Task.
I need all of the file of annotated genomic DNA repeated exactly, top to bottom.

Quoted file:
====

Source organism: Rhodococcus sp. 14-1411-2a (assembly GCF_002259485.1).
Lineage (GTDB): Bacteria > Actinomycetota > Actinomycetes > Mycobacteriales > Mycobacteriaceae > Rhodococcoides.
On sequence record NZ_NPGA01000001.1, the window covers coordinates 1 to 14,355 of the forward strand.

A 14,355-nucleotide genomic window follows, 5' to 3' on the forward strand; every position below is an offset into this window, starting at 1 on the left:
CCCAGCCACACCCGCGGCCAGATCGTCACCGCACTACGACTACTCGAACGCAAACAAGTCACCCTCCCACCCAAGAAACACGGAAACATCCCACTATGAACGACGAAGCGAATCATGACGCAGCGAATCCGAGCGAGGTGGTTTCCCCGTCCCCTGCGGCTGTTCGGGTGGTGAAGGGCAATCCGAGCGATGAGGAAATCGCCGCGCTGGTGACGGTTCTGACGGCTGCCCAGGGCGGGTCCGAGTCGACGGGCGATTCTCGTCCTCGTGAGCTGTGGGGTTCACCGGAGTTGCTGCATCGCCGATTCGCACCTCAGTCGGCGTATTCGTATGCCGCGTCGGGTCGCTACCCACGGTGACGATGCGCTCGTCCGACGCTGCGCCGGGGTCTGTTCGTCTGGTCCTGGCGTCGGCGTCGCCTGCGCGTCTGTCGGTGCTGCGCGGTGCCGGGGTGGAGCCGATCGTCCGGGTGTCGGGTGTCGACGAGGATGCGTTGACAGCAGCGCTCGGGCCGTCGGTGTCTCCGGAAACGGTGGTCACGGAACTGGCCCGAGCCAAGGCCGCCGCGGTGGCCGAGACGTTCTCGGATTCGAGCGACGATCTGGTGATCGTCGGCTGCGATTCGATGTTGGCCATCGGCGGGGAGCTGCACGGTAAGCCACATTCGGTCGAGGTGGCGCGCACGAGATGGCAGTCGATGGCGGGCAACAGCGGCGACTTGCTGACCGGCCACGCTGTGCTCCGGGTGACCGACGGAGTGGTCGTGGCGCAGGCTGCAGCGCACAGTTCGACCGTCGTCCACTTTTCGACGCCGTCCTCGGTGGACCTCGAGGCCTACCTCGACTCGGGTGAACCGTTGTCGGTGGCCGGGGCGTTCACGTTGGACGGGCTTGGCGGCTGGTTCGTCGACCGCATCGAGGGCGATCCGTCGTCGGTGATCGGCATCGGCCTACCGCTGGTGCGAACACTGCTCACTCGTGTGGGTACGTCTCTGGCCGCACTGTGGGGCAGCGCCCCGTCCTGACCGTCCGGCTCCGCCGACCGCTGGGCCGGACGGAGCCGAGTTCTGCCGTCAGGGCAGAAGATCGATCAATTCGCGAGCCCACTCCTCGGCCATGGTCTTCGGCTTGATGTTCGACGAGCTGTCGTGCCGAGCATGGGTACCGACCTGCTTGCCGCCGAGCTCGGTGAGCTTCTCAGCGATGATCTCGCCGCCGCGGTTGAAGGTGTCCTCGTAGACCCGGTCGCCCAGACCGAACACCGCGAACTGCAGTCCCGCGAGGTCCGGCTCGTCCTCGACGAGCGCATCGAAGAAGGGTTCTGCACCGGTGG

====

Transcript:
Source organism: Rhodococcus sp. 14-1411-2a (assembly GCF_002259485.1).
Lineage (GTDB): Bacteria > Actinomycetota > Actinomycetes > Mycobacteriales > Mycobacteriaceae > Rhodococcoides.
On sequence record NZ_NPGA01000001.1, the window covers coordinates 1 to 14,355 of the forward strand.

A 14,355-nucleotide genomic window follows, 5' to 3' on the forward strand; every position below is an offset into this window, starting at 1 on the left:
CCCAGCCACACCCGCGGCCAGATCGTCACCGCACTACGACTACTCGAACGCAAACAAGTCACCCTCCCACCCAAGAAACACGGAAACATCCCACTATGAACGACGAAGCGAATCATGACGCAGCGAATCCGAGCGAGGTGGTTTCCCCGTCCCCTGCGGCTGTTCGGGTGGTGAAGGGCAATCCGAGCGATGAGGAAATCGCCGCGCTGGTGACGGTTCTGACGGCTGCCCAGGGCGGGTCCGAGTCGACGGGCGATTCTCGTCCTCGTGAGCTGTGGGGTTCACCGGAGTTGCTGCATCGCCGATTCGCACCTCAGTCGGCGTATTCGTATGCCGCGTCGGGTCGCTACCCACGGTGACGATGCGCTCGTCCGACGCTGCGCCGGGGTCTGTTCGTCTGGTCCTGGCGTCGGCGTCGCCTGCGCGTCTGTCGGTGCTGCGCGGTGCCGGGGTGGAGCCGATCGTCCGGGTGTCGGGTGTCGACGAGGATGCGTTGACAGCAGCGCTCGGGCCGTCGGTGTCTCCGGAAACGGTGGTCACGGAACTGGCCCGAGCCAAGGCCGCCGCGGTGGCCGAGACGTTCTCGGATTCGAGCGACGATCTGGTGATCGTCGGCTGCGATTCGATGTTGGCCATCGGCGGGGAGCTGCACGGTAAGCCACATTCGGTCGAGGTGGCGCGCACGAGATGGCAGTCGATGGCGGGCAACAGCGGCGACTTGCTGACCGGCCACGCTGTGCTCCGGGTGACCGACGGAGTGGTCGTGGCGCAGGCTGCAGCGCACAGTTCGACCGTCGTCCACTTTTCGACGCCGTCCTCGGTGGACCTCGAGGCCTACCTCGACTCGGGTGAACCGTTGTCGGTGGCCGGGGCGTTCACGTTGGACGGGCTTGGCGGCTGGTTCGTCGACCGCATCGAGGGCGATCCGTCGTCGGTGATCGGCATCGGCCTACCGCTGGTGCGAACACTGCTCACTCGTGTGGGTACGTCTCTGGCCGCACTGTGGGGCAGCGCCCCGTCCTGACCGTCCGGCTCCGCCGACCGCTGGGCCGGACGGAGCCGAGTTCTGCCGTCAGGGCAGAAGATCGATCAATTCGCGAGCCCACTCCTCGGCCATGGTCTTCGGCTTGATGTTCGACGAGCTGTCGTGCCGAGCATGGGTACCGACCTGCTTGCCGCCGAGCTCGGTGAGCTTCTCAGCGATGATCTCGCCGCCGCGGTTGAAGGTGTCCTCGTAGACCCGGTCGCCCAGACCGAACACCGCGAACTGCAGTCCCGCGAGGTCCGGCTCGTCCTCGACGAGCGCATCGAAGAAGGGTTCTGCACCGGTGG